Kyrene board votes no on tax increase to offset losses

After considering vocal opposition at a packed, four-hour hearing, the Kyrene School District Governing Board voted no on a proposed one-year property-tax increase, deciding to try other approaches to solve a newly discovered budget shortfall.

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The board was due to reconvene later in the week to discuss rearranging bonds as a temporary fix for the debt.

“I’m glad we have decided on a compromise that can edge us out of our considerable debt without costing the taxpayers any money,” said school board president Michelle Hirsch.

The session was originally called to vote on a motion to increase taxes by 64 cents per $1,000 in assessed home valuation. That approach stirred public reaction and resulted in several dozen residents showing up to protest.

In 2010, voters approved a sale of bonds to maintain district facilities—approximately $11.6 million per year over a 10-year period. However, the housing-market crash and large drops in assessed valuation in the past few years meant that Kyrene was left unable to sell those bonds.

Earlier this year, state legislators indicated relief was likely in sight, telling Kyrene there was little opposition to House Bill 2405, a measure that would have allowed the sale of the bonds. After being approved by the House, Senate and Gov. Brewer, however, the bill was held by Senate President Russell Pierce for the final two months of the legislative session and left to die.

The tax increase would have funded roofing, skylights, plumbing and electrical improvements at Kyrene’s 26 facilities. It would have also cleared some of the district’s debt, as well as increased savings on bond interest costs.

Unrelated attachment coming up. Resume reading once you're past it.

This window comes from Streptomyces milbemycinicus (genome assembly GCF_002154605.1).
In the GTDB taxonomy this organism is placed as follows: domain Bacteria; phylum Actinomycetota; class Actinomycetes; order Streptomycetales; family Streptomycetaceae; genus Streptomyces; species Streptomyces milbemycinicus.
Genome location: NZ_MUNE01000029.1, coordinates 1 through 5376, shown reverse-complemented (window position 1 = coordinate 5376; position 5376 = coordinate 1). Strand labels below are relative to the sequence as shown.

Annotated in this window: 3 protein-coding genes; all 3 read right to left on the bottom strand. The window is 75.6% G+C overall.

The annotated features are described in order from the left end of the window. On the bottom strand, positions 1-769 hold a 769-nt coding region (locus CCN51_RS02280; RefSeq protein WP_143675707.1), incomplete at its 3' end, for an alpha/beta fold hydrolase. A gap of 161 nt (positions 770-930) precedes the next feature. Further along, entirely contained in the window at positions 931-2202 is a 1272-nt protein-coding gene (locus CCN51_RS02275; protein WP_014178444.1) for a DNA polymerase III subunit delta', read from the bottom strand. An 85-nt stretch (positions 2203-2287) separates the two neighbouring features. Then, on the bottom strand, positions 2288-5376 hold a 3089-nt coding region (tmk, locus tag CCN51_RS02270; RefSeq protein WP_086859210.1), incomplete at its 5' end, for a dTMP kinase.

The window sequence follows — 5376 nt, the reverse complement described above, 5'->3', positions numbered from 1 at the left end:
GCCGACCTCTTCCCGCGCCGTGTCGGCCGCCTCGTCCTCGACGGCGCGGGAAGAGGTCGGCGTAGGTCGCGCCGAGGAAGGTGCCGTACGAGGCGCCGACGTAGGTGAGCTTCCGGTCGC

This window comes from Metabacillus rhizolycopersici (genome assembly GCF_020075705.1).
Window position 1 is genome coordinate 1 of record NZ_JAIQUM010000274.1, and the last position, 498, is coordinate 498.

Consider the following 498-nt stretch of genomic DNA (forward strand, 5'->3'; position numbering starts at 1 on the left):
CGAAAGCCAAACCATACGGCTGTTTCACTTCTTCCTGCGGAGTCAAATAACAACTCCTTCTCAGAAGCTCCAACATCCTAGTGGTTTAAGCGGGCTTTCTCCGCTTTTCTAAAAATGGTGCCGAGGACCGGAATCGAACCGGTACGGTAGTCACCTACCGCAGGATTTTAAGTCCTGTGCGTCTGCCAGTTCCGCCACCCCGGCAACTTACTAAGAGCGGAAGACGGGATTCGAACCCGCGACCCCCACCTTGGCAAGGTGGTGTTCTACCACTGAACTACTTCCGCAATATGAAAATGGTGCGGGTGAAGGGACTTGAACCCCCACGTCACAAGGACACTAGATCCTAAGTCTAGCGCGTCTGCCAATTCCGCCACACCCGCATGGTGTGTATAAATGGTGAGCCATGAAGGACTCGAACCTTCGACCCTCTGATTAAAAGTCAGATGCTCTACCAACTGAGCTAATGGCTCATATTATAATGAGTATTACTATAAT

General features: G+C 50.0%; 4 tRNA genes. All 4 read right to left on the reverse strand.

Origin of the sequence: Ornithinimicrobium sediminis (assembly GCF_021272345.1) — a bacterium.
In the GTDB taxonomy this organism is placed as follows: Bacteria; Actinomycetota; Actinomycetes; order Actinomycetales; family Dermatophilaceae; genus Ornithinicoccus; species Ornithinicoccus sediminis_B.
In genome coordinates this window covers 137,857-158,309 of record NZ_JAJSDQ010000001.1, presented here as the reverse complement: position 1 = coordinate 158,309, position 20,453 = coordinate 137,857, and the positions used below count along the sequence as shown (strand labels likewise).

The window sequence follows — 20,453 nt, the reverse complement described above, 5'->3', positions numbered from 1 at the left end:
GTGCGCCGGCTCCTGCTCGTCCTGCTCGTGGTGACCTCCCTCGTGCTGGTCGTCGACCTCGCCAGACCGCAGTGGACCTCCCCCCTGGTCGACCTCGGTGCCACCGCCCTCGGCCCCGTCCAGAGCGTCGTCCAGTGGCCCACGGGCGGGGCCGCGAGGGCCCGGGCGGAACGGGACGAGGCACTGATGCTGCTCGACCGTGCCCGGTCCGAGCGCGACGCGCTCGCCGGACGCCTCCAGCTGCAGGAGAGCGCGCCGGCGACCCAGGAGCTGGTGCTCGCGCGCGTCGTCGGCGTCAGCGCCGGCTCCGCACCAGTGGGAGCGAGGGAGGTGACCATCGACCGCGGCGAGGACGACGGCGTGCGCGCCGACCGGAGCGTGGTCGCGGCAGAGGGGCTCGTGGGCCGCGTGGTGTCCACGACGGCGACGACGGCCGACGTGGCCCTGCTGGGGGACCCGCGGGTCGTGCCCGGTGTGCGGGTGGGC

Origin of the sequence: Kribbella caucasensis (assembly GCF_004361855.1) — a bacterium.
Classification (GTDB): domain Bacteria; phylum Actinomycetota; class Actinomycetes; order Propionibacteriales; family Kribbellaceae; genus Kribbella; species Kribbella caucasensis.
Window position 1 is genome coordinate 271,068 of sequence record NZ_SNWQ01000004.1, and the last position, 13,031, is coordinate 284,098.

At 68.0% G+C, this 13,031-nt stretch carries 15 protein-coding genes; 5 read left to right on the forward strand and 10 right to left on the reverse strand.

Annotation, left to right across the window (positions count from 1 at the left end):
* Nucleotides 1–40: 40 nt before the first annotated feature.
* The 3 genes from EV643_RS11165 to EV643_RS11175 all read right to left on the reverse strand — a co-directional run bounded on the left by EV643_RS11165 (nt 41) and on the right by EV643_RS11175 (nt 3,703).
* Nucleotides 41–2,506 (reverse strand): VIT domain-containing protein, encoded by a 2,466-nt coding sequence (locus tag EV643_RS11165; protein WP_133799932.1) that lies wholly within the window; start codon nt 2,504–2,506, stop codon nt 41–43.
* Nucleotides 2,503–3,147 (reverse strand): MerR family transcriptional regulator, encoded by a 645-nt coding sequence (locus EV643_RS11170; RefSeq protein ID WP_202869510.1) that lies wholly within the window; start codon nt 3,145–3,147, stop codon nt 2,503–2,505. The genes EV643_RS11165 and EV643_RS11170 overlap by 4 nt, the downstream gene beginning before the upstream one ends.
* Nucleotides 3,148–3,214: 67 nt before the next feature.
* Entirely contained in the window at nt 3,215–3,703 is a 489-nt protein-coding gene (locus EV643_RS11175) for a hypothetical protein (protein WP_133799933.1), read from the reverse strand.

Although these are all problems that eventually need to be addressed, the school board questioned whether it was the right time to impose another tax increase.

“The roof might need to be replaced at my house, but if I’m short on money, I might wait until I have some before I think about replacing it,” said board vice president Beth Brizel.

The board maintained that it is responsible for ensuring the health and safety of the district’s students, at the same time keeping the trust of the taxpaying public. Many board members questioned whether the tax would be the right solution.

This sentiment was echoed through community members who volunteered to speak.

“We are all here for the kids, but we also have bills to pay, and an economy that’s in the toilet,” said Kyrene resident and former state legislator Laura Knaperek. “There has to be a way to balance all of these things.”

Board member Ross Robb suggested using a portion of the district’s reserve money, in lieu of the tax, to address the most urgent facility improvements.

“We need to get over our conservative view toward the reserve money; it’s there for situations like this,” he said.

The board eventually decided against the tax increase in favor of bond restructuring. Financial lawyers were asked to prepare a plan to be reviewed at a session scheduled for June 14.

If all goes according to plan, rearranging the bonds will be a quick fix for the district’s debt issues, and will hold it over before trying to pass a bill similar to HB 2405 in the 2013 legislative session.

“We need to look at the overall picture, prioritize our priorities, and find a way to address our debt without revisiting our [ghosts],” said Superintendent Dr. David Schauer.

For more information on Kyrene’s bond restructuring and the proposed increase, visit



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